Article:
Washington, D.C., July 30 – In commemoration of the 29th anniversary of the Americans With Disabilities Act (ADA) on Friday, Elizabeth Warren tweeted several statements, the first of which she spoke about her first job out of college – “teaching students with speech and learning disabilities at a public school.” “It not only helped…

With 13 Candidates Celebrating the Anniversary of the ADA, Will They Talk About Disability at the Debates?

Washington, D.C., July 30 – This year marks the 29th anniversary of the Americans with Disabilities Act (ADA) becoming law. The ADA was intended to ensure that people with disabilities could earn an income and achieve independence, just like anyone else. With the Democratic candidates debating this week in Detroit,…

How Accessible and Inclusive Are the Presidential Candidates’ Campaigns?

How to Tell If a Presidential Campaign is Inclusive of People with Disabilities Washington, D.C., June 26 – On the eve of the first round of Democratic debates, it is important to remember that one important group of swing voters are people with disabilities, who comprise 20 percent of our…

Will Voters with Disabilities Determine Campaign 2020?

Washington, D.C., June 25 – Two separate bipartisan polls following the last presidential election showed that voters with disabilities and their family and friends voted in big numbers for President Donald Trump. Fully three-quarters of likely voters either have a disability themselves or have a family member, or a close friend with disabilities. Therefore, as the 2020 campaign heats up, it is in the best interest of every presidential candidate and the citizens of this country for candidates to recognize disability issues during their campaigns.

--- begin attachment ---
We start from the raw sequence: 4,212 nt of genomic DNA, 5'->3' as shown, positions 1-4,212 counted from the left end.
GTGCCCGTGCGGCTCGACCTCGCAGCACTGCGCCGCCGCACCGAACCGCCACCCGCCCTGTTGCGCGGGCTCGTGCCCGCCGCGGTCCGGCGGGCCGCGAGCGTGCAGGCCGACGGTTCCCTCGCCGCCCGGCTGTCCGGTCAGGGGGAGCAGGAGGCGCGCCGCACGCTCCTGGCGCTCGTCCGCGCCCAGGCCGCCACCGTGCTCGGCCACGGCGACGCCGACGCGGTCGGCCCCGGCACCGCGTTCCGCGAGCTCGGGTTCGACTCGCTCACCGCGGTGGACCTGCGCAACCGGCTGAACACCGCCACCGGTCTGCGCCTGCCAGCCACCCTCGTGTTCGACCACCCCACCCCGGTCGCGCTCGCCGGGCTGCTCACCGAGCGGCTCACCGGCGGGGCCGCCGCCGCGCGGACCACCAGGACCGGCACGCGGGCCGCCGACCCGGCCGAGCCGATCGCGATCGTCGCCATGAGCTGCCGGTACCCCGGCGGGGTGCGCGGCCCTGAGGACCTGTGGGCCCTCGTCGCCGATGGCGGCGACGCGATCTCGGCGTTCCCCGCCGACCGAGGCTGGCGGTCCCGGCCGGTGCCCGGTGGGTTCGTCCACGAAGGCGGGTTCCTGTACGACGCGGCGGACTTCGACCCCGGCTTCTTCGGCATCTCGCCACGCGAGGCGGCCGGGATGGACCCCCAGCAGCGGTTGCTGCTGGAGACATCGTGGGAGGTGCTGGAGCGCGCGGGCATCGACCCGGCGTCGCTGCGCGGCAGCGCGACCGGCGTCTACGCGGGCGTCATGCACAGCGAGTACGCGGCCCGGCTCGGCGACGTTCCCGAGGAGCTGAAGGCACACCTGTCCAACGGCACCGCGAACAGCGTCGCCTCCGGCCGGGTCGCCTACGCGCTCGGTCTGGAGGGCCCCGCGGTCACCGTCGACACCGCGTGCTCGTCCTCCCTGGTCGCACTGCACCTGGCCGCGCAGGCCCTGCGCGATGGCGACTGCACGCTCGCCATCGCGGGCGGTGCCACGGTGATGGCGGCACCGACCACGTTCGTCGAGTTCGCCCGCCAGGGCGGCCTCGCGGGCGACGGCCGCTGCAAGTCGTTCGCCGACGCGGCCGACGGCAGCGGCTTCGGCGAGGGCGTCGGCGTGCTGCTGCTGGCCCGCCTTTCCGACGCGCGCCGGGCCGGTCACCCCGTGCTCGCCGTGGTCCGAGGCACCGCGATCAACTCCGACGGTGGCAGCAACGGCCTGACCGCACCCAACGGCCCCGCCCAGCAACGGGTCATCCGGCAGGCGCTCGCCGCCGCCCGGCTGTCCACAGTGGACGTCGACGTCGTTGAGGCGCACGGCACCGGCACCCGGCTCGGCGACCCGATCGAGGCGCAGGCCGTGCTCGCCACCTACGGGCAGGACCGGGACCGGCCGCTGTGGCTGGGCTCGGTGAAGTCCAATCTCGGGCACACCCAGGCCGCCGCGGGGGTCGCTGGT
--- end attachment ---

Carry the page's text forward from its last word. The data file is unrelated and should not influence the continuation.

“Candidates for office ignore the disability community at their peril,” said former U.S. Representative and Dallas Mayor Steve Bartlett. Bartlett, who was a primary author of the Americans With Disabilities Act of 1990, is the board chair of RespectAbility, a Washington-based nonpartisan nonprofit that fights stigmas and advances opportunities so people with disabilities can participate in all aspects of community. “People with disabilities are politically active swing voters, and candidates should take note of the important issues they care about.”

According to the Census Bureau, more than 56 million Americans live with some form of disability. This can include visible conditions such as spinal cord injuries, visual impairments or hearing loss to people living with invisible disabilities such as learning disabilities, mental health or Autism.

Warren: “Non-negotiable” For Campaign to Be Fully Inclusive of People with Disabilities

Washington, D.C., June 17 – Since she began working as a special education teacher, Sen. Elizabeth Warren says she understood “how important it is to live a life of independence and dignity.” Responding to a question posed to all of the viable 2020 presidential candidates by RespectAbility, a nonprofit, nonpartisan…

Sen. Elizabeth Warren Aims to Include Voters with Disabilities

Washington, D.C., May 19 – Massachusetts Sen. and Democratic presidential candidate Elizabeth Warren has made her mark in the field by releasing major new policy proposals on a weekly basis. But how does she fare on disability issues? When analyzing polls, it is integral to identify the participants’ demographics and…

Disability Supporter Warren Keeps Massachusetts Seat in U.S. Senate

Headshot of Elizabeth WarrenBoston, Massachusetts, Nov. 6 – Democrat Elizabeth Warren kept her seat as Massachusetts’ U.S. Senator when she was elected over Republican Geoff Diehl today.

Warren completed a disability issues questionnaire for Senate and gubernatorial candidates put out by RespectAbility, a nonpartisan, nonprofit national organization working to end stigmas and advance opportunities for people with disabilities. The questionnaire included 10 questions on topics important to people with disabilities and those close to them. Despite repeated requests to his campaign, Diehl did not respond to the questionnaire.